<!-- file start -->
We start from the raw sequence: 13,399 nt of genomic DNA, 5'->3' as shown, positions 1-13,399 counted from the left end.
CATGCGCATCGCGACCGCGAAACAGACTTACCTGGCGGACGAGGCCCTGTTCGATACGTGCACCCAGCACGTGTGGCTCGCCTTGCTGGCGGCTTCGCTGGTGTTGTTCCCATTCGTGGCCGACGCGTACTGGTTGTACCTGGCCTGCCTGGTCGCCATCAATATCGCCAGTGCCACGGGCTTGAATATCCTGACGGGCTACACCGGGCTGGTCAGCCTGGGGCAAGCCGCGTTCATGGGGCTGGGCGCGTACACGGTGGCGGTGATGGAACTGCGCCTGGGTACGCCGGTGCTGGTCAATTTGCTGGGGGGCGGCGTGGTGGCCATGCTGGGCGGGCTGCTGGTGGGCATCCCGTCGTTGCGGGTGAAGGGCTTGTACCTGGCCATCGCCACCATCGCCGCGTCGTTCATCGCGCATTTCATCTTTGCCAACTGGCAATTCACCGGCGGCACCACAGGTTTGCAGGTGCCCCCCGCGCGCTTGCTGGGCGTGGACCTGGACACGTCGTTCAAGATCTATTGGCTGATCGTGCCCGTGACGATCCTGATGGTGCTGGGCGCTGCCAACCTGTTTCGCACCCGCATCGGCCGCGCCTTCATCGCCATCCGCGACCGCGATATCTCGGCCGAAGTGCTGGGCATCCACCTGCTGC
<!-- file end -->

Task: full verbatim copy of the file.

We start from the raw sequence: 13,399 nt of genomic DNA, 5'->3' as shown, positions 1-13,399 counted from the left end.
CATGCGCATCGCGACCGCGAAACAGACTTACCTGGCGGACGAGGCCCTGTTCGATACGTGCACCCAGCACGTGTGGCTCGCCTTGCTGGCGGCTTCGCTGGTGTTGTTCCCATTCGTGGCCGACGCGTACTGGTTGTACCTGGCCTGCCTGGTCGCCATCAATATCGCCAGTGCCACGGGCTTGAATATCCTGACGGGCTACACCGGGCTGGTCAGCCTGGGGCAAGCCGCGTTCATGGGGCTGGGCGCGTACACGGTGGCGGTGATGGAACTGCGCCTGGGTACGCCGGTGCTGGTCAATTTGCTGGGGGGCGGCGTGGTGGCCATGCTGGGCGGGCTGCTGGTGGGCATCCCGTCGTTGCGGGTGAAGGGCTTGTACCTGGCCATCGCCACCATCGCCGCGTCGTTCATCGCGCATTTCATCTTTGCCAACTGGCAATTCACCGGCGGCACCACAGGTTTGCAGGTGCCCCCCGCGCGCTTGCTGGGCGTGGACCTGGACACGTCGTTCAAGATCTATTGGCTGATCGTGCCCGTGACGATCCTGATGGTGCTGGGCGCTGCCAACCTGTTTCGCACCCGCATCGGCCGCGCCTTCATCGCCATCCGCGACCGCGATATCTCGGCCGAAGTGCTGGGCATCCACCTGCTGC